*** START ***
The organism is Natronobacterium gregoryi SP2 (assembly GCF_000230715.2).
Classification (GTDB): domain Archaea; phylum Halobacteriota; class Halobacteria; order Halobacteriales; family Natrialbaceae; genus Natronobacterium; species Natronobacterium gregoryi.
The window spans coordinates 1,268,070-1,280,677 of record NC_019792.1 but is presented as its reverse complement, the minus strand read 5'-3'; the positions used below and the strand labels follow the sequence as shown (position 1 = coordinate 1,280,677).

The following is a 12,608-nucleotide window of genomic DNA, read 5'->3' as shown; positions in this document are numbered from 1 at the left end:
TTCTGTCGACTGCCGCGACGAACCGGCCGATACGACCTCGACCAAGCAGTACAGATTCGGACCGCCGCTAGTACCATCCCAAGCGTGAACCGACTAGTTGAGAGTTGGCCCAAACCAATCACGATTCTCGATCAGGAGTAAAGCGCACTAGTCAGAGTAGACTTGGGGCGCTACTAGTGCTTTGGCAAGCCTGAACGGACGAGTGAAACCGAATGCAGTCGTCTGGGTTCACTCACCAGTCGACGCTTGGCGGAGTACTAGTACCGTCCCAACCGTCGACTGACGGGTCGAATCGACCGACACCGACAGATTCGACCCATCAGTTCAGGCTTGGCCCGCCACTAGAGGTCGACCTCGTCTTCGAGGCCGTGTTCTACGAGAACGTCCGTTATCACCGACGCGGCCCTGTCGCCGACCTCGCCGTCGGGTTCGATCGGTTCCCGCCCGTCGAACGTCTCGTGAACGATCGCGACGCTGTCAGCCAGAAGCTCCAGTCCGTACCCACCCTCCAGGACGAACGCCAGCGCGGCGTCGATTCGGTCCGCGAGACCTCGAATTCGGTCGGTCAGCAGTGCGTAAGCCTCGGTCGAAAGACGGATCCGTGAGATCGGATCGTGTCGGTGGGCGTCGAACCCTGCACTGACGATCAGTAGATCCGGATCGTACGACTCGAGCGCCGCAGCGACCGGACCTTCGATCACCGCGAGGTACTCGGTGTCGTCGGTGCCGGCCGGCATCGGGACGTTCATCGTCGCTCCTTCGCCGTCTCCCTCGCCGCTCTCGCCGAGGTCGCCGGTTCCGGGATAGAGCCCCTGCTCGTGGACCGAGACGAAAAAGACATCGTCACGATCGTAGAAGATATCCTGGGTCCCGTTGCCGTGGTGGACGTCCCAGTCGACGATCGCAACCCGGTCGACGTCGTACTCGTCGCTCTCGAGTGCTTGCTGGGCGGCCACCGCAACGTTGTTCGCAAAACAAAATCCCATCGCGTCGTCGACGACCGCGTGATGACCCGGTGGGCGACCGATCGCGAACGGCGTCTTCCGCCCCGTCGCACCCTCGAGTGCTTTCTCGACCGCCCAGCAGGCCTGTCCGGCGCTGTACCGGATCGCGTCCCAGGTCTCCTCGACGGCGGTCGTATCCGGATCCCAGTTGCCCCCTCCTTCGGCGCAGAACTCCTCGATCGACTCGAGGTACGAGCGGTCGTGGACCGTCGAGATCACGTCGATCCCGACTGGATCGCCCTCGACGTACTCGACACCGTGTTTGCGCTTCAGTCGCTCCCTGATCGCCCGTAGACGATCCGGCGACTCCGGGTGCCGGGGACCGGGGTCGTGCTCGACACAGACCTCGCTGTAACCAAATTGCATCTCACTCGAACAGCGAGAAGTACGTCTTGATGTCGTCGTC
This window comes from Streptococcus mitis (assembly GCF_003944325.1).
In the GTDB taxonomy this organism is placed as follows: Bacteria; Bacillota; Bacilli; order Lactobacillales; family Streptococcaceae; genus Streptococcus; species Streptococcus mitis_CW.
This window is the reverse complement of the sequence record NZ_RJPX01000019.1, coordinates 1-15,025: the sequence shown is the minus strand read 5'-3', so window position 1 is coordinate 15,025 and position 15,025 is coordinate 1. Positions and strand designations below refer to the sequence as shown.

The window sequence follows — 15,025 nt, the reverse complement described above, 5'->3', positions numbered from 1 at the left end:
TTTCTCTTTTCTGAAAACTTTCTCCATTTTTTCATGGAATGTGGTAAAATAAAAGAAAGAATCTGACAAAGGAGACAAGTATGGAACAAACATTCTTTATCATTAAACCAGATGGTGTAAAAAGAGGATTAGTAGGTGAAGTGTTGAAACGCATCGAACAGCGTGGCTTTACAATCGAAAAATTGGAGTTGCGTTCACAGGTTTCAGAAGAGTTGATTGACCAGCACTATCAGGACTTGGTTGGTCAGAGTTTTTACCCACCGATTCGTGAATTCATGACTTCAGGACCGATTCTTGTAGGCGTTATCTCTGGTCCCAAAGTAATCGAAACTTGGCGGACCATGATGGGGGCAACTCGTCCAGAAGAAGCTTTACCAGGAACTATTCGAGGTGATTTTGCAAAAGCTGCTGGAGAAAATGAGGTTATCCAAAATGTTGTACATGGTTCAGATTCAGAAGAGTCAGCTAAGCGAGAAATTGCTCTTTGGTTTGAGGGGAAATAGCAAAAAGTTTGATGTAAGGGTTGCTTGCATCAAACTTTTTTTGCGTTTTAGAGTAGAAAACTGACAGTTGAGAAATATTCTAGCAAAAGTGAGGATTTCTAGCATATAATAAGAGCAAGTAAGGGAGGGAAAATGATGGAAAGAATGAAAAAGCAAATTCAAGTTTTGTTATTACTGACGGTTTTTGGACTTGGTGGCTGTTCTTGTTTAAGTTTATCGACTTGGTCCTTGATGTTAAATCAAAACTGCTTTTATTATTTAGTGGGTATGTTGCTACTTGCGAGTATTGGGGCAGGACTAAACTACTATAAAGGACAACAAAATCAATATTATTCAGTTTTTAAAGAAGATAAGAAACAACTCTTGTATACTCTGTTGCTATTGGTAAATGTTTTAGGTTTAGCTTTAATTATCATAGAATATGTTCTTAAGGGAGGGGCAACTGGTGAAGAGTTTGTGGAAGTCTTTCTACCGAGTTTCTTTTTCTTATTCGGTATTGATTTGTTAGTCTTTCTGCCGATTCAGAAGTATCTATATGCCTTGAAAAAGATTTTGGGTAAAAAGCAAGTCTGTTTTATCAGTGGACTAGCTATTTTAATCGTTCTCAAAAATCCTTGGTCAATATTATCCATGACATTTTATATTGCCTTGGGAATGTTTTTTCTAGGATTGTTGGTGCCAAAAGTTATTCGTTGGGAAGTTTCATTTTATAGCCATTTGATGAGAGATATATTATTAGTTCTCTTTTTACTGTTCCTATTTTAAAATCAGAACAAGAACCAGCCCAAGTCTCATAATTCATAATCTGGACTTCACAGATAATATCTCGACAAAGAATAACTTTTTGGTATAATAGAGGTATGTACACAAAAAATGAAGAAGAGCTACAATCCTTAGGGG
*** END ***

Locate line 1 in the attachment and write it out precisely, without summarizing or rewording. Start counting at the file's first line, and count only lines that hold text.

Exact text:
The organism is Natronobacterium gregoryi SP2 (assembly GCF_000230715.2).